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1. State Sales Tax
2. Use Tax
3. Responsibilities
5. State and Local Sales Tax Rates

Sales taxes are imposed by state and local governments on the sale of goods and services. Depending on where your business is located, different goods and services may or may not be taxed. Some cities may not impose sales taxes on grocery items, for example. In general, whether the customer realizes it or not, most businesses must pay sales taxes on their gross receipts.

Sales taxes are imposed on the total amount of money a business takes in. No deductions are allowed for the cost of the goods or services to the business. If your business sells snacks through vending machines, the sales tax is imposed on the entire amount of money received from the vending machines. You do not get to deduct the amount you spent on the snacks that you put into the machines, the cost of owning and maintaining the machines, or any other business expenses. That is why sales taxes are also referred to as gross receipts taxes. They are a tax on the amount of gross receipts that your business takes in.

1. 45 states collect statewide sales taxes
2. Sales tax rates differ by state, but sales tax bases also impact how much revenue is collected from a tax and how the tax affects the economy
3. Differences in sales tax rates cause consumers to shop across borders or buy products online


The sales tax is imposed on retail transactions. It applies to all retail sales of tangible personal property, and in some states services, in the state. The use tax is imposed on consumers of tangible personal property that is used, consumed, or stored in this state. Consumer’s use tax applies to purchases from out-of-state vendors that are not required to collect tax on their sales. Sales and Use tax generally applies to most leases of tangible personal property. The sales tax and the use tax are "mutually exclusive", which means either sales tax or use tax applies to a single transaction, but not both.


You are responsible for collecting and remitting sales tax to a jurisdiction if you have established substantial presence in the state of delivery. This substantial presence is referred to as nexus.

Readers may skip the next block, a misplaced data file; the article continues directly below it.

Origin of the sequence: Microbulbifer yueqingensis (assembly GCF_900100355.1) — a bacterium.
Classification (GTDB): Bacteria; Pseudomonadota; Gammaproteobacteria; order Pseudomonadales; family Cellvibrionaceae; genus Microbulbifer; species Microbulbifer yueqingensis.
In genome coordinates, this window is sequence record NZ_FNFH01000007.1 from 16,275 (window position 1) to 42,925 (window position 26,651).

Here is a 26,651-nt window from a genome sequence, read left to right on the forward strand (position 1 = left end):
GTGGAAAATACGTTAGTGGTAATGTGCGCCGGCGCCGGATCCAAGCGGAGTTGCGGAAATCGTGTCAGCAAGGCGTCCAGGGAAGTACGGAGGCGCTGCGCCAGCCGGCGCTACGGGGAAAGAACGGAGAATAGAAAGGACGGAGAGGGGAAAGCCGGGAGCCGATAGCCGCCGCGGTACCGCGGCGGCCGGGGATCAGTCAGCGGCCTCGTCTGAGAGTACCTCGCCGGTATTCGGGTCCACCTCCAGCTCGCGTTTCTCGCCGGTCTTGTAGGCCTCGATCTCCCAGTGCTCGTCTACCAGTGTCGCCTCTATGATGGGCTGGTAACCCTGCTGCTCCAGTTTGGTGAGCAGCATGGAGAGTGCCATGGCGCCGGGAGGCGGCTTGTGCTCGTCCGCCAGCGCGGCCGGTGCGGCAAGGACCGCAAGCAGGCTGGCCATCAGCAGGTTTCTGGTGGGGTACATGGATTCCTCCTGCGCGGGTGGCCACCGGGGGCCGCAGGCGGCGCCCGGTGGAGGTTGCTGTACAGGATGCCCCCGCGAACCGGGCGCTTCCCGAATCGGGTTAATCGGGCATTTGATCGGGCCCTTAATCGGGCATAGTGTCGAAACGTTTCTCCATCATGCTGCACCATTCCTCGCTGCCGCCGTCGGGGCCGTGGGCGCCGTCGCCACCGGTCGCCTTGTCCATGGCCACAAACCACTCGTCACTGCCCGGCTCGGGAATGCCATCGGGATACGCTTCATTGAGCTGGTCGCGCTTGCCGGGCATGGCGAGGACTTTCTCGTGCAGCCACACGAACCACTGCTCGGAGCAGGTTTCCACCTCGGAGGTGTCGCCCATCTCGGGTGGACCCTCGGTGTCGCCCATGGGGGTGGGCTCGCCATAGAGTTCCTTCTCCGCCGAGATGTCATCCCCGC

Nexus, also known as sufficient physical presence, is the determining factor of whether an out-of-state business selling products into a state is liable for collecting sales or use tax on sales into the state. Nexus is required before a taxing jurisdiction can impose its taxes on an entity.

Nexus is created if your company maintains a temporary or permanent presence of people (employees, service people or independent sales/service agents) or property (inventory, offices, warehouses). The temporary presence is created through traveling people visiting states to call on customers or prospects, trade show attendance, or consigned inventory in warehouses.

Nexus is created once a substantial physical presence is established. Unfortunately, this is not clearly defined by each state and can vary from 1 day to a number of days in other states. The number of days that can create nexus can also vary based on the activity performed in the state. Nexus means a business entity has established a direct or representational presence within a particular state or jurisdiction. This presence gives the state the right to require a company to pay or collect and remit certain taxes.

Nexus determination is controlled by the U.S. Constitution under the Due Process Clause and the Commerce Clause. The Due Process Clause requires a definite link or minimum connection between the state and the person, property or transaction it seeks to tax. However, the Commerce Clause requires a higher level of connection. The Commerce Clause requires a substantial presence in a taxing state by the entity the state desires to tax.

5. State and Local Sales Tax Rates

State State Tax Rate Local Tax Rate (avg) Combined Rate

Alabama 4.00% 5.01% 9.01%
Alaska 0.00% 1.76% 1.76%
Arizona 5.60% 2.65% 8.25%
Arkansas 6.50% 2.80% 9.30%
California 7.25% 1.00% 8.25%
Colorado 2.90% 4.60% 7.50%
Connecticut 6.35% 0.00% 6.35%
Delaware 0.00% 0.00% 0.00%
Florida 6.00% 0.80% 6.80%
Georgia 4.00% 3.00% 7.00%
Hawaii 4.00% 0.35% 4.35%
Idaho 6.00% 0.03% 6.03%
Illinois 6.25% 2.39% 8.64%
Indiana 7.00% 0.00% 7.00%
Iowa 6.00% 0.80% 6.80%
Kansas 6.50% 2.12% 8.62%
Kentucky 6.00% 0.00% 6.00%
Louisiana 5.00% 4.98% 9.98%
Maine 5.50% 0.00% 5.50%
Maryland 6.00% 0.00% 6.00%
Massachusetts 6.25% 0.00% 6.25%
Michigan 6.00% 0.00% 6.00%
Minnesota 6.875% 0.42% 7.30%
Mississippi 7.00% 0.07% 7.07%
Missouri 4.225% 3.66% 7.89%
Montana 0.00% 0.00% 0.00%
Nebraska 5.50% 1.39% 6.89%
Nevada 6.85% 1.13% 7.98%
New Hampshire 0.00% 0.00% 0.00%
New Jersey 6.875% -0.03% 6.85%
New Mexico 5.125% 2.43% 7.55%
New York 4.00% 4.49% 8.49%
North Carolina 4.75% 2.15% 6.90%
North Dakota 5.00% 1.78% 6.78%
Ohio 5.75% 1.39% 7.14%
Oklahoma 4.50% 4.36% 8.86%
Oregon 0.00% 0.00% 0.00%
Pennsylvania 6.00% 0.34% 6.34%
Rhode Island 7.00% 0.00% 7.00%
South Carolina 6.00% 1.22% 7.22%
South Dakota 4.50% 1.89% 6.39%
Tennessee 7.00% 2.46% 9.46%
Texas 6.25% 1.94% 8.19%
Utah 5.95% 0.81% 6.76%
Vermont 6.00% 0.18% 6.18%
Virginia 5.30% 0.33% 5.63%
Washington 6.50% 2.42% 8.92%
West Virginia 6.00% 0.29% 6.29%
Wisconsin 5.00% 0.42% 5.42%
Wyoming 4.00% 1.40% 5.40%
D.C. 5.75% 0.00% 5.75%

For more information visit salestaxinstitute.com.

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